(l) The Regents of the University of California have raised mandatory systemwide student fees by 68 percent since the 2007–08 academic year, and over 200 percent in the past decade. The Trustees of the California State University have raised mandatory systemwide student fees by 76 percent since the 2007–08 academic year, and over 242 percent in the past decade.
(m) The state does not have a proper accounting of the total costs of educating students at either the University of California or the California State University, or the actual uses of student fee revenues, and it is critical for the state’s public colleges and universities to demonstrate transparency and accountability to the general public.
(n) The state, in partnership with the state’s colleges and universities, is committed to ensuring that all financially needy students have the financial assistance necessary for them to enroll in institutions of higher education and complete their postsecondary education objectives.
(o) The principles expressed in this act seek to continue the state’s historic commitment to ensuring access to the state’s public universities for all Californians by ensuring sufficient notification to the general public, students, and the state’s working families of any increases in student fees, proper consultation with students, and accountability and transparency with respect to student fee revenue.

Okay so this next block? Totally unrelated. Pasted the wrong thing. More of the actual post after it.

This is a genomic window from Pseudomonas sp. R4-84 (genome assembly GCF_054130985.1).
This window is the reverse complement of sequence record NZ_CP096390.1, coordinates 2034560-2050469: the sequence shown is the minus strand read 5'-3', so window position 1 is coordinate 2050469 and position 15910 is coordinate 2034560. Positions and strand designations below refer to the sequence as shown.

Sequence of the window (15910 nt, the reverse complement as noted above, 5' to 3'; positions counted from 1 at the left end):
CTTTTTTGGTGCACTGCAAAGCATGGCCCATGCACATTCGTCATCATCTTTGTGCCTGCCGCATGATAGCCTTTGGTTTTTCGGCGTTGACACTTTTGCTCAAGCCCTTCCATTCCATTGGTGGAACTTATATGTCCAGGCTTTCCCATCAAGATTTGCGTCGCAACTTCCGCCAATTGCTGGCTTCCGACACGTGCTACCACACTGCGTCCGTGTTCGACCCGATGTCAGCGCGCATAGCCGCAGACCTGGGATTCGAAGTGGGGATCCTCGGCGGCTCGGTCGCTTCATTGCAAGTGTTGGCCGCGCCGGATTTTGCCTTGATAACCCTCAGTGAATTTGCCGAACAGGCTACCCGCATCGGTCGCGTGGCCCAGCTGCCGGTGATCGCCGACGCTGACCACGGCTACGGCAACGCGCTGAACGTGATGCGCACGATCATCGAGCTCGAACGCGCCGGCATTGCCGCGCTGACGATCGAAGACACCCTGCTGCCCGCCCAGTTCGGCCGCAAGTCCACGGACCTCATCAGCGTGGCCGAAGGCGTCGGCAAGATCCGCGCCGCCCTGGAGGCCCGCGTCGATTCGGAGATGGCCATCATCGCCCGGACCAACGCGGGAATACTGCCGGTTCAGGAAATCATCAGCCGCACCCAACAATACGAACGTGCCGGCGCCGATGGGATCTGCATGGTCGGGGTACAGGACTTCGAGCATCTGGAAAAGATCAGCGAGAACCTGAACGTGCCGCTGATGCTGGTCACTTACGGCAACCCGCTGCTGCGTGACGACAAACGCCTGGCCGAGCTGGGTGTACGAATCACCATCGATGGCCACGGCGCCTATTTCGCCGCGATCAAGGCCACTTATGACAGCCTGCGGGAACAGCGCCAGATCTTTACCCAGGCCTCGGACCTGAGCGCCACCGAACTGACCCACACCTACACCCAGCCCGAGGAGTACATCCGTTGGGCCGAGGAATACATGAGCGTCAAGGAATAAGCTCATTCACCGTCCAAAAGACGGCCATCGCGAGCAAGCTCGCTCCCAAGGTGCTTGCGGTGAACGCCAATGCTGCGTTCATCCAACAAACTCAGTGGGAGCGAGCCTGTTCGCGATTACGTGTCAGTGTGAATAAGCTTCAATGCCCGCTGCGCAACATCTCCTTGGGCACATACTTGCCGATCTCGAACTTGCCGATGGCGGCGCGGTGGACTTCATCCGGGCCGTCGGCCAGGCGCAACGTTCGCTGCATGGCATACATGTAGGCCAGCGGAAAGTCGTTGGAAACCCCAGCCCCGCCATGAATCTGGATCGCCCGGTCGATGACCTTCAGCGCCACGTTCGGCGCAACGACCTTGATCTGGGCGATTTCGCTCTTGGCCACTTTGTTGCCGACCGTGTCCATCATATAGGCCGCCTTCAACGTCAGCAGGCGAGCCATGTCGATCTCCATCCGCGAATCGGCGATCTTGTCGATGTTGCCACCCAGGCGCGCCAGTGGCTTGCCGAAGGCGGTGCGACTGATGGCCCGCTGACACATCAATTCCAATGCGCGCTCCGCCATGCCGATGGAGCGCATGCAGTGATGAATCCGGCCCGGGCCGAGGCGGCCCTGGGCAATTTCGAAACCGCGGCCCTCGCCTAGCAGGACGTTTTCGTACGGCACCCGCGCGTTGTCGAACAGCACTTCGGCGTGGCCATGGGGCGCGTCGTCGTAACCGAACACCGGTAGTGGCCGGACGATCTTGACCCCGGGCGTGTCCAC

(p) Changes in resident student fees or in student financial aid funding or packaging policies should take into consideration the total cost to the student of attending the university, including mandatory campus-based student fees, housing and living expenses, as well as all other expenses associated with university attendance.
(q) Any increases in mandatory systemwide fees should be accompanied by appropriate increases in funding for need-based student financial aid.

SEC. 2.

 Article 3.7 (commencing with Section 66028) is added to Chapter 2 of Part 40 of Division 5 of Title 3 of the Education Code, to read:
Article  3.7. Working Families Student Fee Transparency and Accountability Act

66028.
 This article shall be known, and may be cited, as the Working Families Student Fee Transparency and Accountability Act.

66028.1.
 For purposes of this article, the following terms have the following meanings:
(a) “Consultation” or “consult” means a meeting between representatives from the University of California or the California State University and their respective statewide student association representatives in which the representatives from the institutions provide, at minimum, all the following information at least five days before the meeting: